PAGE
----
“How’s at work?” it is a question that is often asked to us by our loved ones and when we answer, we probably think about the difficulties we face or the discomfort/distress we feel towards our work.
If this is your case, don’t worry because you are not alone.
The work environment has changed a lot in recent years and has become a source of stress and anxiety. Lack of future objectives, frequent changes within the organisation with consequent change of bosses, external and internal competition, digitalisation that transforms working methods and requires the acquisition of new skills, managers who sometimes are incompetent but under pressure for corporate objectives, excessive workload and stress are some of the issues you may experience.
People look for motivation at work, an inner motivation more than extrinsic (namely money, even though it plays a big role).
Two factors are particularly conducive to the development of intrinsic motivation: competence – being good at what you do – and autonomy – the possibility of organising your working day and tasks as you wish.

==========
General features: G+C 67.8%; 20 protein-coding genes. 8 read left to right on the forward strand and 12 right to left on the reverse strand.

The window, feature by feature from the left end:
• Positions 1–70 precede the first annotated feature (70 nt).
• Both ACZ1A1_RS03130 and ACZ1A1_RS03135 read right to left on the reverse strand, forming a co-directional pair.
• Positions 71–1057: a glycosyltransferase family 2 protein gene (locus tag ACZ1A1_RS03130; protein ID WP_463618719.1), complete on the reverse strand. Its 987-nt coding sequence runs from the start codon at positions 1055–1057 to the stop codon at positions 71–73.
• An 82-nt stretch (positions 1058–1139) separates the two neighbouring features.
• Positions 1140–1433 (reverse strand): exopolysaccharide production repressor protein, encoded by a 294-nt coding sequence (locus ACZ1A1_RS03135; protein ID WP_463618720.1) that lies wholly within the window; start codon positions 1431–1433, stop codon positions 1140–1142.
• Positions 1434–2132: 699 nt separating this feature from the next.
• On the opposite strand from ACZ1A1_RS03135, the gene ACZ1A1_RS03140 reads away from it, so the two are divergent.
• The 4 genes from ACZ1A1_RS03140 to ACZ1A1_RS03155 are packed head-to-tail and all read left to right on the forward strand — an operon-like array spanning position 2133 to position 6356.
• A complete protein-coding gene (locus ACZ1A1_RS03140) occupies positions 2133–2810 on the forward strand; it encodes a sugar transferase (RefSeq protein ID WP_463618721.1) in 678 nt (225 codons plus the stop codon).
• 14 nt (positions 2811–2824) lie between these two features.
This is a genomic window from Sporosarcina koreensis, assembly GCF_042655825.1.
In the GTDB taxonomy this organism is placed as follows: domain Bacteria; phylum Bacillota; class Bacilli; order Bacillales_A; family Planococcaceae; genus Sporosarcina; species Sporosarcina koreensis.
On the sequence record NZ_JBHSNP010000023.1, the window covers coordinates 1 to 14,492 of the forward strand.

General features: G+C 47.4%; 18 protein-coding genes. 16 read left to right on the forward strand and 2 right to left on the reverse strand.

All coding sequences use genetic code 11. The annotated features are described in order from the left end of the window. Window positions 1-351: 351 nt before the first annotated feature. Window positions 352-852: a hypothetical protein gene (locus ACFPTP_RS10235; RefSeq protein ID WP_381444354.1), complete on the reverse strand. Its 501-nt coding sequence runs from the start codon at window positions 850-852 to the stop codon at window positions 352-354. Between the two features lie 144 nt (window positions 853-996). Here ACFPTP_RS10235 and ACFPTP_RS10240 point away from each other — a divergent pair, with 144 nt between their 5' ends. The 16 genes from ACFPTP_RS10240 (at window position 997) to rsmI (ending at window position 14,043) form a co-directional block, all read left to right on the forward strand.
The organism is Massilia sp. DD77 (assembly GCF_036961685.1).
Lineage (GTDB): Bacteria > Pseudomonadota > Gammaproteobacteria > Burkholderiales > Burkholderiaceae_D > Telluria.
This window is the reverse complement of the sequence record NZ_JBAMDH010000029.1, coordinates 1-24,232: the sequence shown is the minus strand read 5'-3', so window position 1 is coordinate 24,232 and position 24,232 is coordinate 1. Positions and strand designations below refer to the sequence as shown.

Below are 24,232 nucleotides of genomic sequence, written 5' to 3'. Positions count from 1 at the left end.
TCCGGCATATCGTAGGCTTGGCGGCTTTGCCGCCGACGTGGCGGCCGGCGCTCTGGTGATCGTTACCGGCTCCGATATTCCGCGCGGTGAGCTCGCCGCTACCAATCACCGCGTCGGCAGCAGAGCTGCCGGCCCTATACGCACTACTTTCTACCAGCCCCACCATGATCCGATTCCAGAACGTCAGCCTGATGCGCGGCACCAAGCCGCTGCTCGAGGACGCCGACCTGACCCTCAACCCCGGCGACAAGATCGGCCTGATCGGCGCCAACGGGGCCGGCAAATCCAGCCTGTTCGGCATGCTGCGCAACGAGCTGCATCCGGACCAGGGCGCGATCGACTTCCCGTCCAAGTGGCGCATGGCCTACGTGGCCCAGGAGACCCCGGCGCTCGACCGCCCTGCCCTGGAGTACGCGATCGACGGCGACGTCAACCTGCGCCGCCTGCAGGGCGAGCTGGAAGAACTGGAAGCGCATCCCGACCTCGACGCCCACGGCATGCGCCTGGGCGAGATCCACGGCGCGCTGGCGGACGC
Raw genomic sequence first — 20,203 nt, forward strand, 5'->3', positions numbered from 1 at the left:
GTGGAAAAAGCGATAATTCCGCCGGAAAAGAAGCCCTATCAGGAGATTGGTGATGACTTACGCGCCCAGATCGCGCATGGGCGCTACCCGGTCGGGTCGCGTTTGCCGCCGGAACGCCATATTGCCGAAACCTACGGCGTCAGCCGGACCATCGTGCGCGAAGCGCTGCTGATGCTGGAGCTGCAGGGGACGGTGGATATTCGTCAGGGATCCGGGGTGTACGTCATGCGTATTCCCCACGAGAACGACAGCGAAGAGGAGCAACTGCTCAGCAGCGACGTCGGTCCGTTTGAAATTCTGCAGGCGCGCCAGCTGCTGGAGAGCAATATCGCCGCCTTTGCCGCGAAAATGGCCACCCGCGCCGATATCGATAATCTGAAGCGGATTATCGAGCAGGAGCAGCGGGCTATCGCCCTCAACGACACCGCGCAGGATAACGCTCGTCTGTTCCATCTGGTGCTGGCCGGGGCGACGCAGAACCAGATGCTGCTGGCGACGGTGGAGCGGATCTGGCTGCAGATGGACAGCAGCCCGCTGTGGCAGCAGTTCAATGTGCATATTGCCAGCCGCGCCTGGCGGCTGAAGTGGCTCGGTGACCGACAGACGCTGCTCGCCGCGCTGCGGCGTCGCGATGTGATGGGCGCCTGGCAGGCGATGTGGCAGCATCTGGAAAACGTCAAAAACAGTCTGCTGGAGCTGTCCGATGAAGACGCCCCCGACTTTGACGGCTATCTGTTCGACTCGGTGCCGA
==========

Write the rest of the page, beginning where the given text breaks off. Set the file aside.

Think at the times when you can you engage in something that requires effort even without any apparent reward. Why, for instance, would apprentice pianists spend hours alone on their keyboard? Most probably because they are motivated by the regular discovery of new sensations. Inner motivation is nourished by the cerebral circuit of reward, that is very sensitive to novelty and positive feedback. Ultimately, it is rooted in the pleasure you experience in performing certain tasks.
There are some skills that may help you feel better at work, but not only, and find your own inner motivation. Have a look:
- Accept imperfection: your own, the one of others and the one of the environment. Perfectionism is an important source of your suffering. Being 100% consistent, rejecting your own failures, setting too ambitious goals, all this may lead to a situation of permanent dissatisfaction. A step towards serenity would be accepting the obstacles of everyday life, making choices, asking what the best future path would be rather than thinking about what could have been.
- Stimulate your own initiative and your ability to act. At work, but also in life, you can decide to be pro-active or reactive. The reactive person is affected by what happens and follow the signals of the environment, both negative and positive. The pro-active person takes the initiative and chooses how to respond to the events. Faced with a difficulty, the reactive person will say “I can’t do anything about it” while the pro-active one will say “let’s see what options we have”. Developing your own pro-activity means being inclined to action and putting your creativity, intelligence, and energy at the service of what you can do here and now.